Do you use a professional editor, critique partners, or beta readers? Briefly describe your process.
I am really lucky. I have a fantastic team behind me. After the book has been written and I have my first draft, I put it away for a few weeks. That's really hard to do, but I need to distance myself from it a little bit before I can do my first proof. That's the stage when things get tweaked or completely rewritten. If it doesn't feel right, if it doesn't read right, if I find a fatal flaw... all those things must be addressed.
A second proof starts to focus on grammar and spelling and often there's usually a third proof after that. In between times, things get mini-proofed too. Only when I'm happy with the product does it go to my independent proofreader, Willber G Force. He's a great guy and we share a sense of humour. He makes his suggestions, which I then consider. We don't always agree on things, but we rarely disagree.
After that comes the beta-reading. This is the toughest hurdle of all because my partner, Dave, does this. He's a big Stephen King fan so if I can entertain him, well, that means a hell of a lot to me. Finally, after that and if I'm happy with everything, I'll publish.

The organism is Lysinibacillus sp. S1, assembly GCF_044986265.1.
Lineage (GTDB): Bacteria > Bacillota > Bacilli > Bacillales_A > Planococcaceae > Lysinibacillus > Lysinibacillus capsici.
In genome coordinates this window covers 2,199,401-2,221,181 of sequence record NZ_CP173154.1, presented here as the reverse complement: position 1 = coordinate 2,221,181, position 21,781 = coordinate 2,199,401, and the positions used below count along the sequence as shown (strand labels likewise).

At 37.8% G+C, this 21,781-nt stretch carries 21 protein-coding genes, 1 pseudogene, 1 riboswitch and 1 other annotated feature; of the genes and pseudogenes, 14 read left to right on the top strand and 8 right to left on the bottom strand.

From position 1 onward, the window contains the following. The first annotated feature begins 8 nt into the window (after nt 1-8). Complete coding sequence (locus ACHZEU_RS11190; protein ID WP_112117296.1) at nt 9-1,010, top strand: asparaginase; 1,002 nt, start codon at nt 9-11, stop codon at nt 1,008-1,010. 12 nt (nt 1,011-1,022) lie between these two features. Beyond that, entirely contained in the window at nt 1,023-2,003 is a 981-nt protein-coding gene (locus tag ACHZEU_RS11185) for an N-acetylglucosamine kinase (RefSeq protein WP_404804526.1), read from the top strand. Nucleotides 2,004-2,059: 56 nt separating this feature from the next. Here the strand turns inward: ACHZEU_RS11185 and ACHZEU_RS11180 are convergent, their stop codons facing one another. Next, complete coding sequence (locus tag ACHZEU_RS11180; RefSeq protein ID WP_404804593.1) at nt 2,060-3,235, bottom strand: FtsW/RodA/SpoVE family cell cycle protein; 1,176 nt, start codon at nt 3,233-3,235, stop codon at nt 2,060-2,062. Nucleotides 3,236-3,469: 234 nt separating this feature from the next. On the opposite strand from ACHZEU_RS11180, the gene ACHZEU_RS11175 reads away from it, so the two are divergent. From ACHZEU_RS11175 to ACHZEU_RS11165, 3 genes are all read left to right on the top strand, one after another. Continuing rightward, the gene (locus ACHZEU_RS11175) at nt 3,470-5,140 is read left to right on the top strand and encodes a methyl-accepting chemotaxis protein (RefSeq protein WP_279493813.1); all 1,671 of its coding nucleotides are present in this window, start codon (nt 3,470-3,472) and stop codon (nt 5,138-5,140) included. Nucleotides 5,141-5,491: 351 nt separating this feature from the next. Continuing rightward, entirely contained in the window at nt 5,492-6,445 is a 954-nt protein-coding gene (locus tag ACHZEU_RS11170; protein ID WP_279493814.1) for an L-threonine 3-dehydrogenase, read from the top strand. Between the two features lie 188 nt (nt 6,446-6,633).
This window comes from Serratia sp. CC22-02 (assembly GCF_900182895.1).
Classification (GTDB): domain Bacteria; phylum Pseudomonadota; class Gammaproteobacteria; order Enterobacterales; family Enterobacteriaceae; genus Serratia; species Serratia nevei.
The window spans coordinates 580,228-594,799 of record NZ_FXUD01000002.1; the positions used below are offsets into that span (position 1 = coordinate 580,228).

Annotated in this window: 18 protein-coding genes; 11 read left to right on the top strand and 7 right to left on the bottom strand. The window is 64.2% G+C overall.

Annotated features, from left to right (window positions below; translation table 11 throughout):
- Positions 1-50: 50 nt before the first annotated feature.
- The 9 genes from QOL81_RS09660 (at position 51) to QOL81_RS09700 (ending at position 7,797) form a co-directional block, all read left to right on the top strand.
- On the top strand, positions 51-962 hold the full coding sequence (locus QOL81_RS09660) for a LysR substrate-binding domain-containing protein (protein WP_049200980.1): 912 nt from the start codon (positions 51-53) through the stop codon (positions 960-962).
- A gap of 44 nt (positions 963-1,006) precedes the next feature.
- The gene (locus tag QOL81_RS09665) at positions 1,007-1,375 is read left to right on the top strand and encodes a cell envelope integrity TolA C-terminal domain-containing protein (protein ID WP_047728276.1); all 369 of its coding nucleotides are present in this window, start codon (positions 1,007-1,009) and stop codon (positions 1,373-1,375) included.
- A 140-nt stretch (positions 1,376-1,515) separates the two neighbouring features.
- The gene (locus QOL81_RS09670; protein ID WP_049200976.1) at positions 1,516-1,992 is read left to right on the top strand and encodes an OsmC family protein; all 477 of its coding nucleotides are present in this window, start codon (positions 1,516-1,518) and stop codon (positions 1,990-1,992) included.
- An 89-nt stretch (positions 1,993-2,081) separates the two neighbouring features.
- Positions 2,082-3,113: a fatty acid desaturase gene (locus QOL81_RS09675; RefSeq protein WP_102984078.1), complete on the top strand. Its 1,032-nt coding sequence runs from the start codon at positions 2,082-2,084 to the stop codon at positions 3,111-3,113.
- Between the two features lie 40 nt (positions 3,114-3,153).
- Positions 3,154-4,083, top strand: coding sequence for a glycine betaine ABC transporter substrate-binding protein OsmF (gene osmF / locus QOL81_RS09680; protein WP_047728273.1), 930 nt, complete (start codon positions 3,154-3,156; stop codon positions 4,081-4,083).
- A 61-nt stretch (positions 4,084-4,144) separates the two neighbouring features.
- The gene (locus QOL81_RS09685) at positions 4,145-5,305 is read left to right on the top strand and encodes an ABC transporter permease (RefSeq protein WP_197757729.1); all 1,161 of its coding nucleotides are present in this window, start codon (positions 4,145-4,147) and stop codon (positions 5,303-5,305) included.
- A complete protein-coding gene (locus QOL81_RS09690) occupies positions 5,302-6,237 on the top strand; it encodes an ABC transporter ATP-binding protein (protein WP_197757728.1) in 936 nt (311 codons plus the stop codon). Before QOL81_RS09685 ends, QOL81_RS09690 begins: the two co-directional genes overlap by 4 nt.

Which is the most important social media platform and why? Twitter, Facebook, Goodreads, Google+, LinkedIn, or any other one you use.
I can be found on FaceBook and Twitter. I love FaceBook as it's kept me in touch with friends and family from when I was in junior school. You can have extended conversations with friends, family and other authors, too. Twitter is also great because it is better at allowing you to expand the circle of people you interact electronically with, although the 140-character tweet limit can be a bit challenging! I'm also available at Goodreads, but suspect I don't use that as much as I should. As far as Google+ and LinkedIn are concerned, I don't have a presence there yet as I need to leave time to write.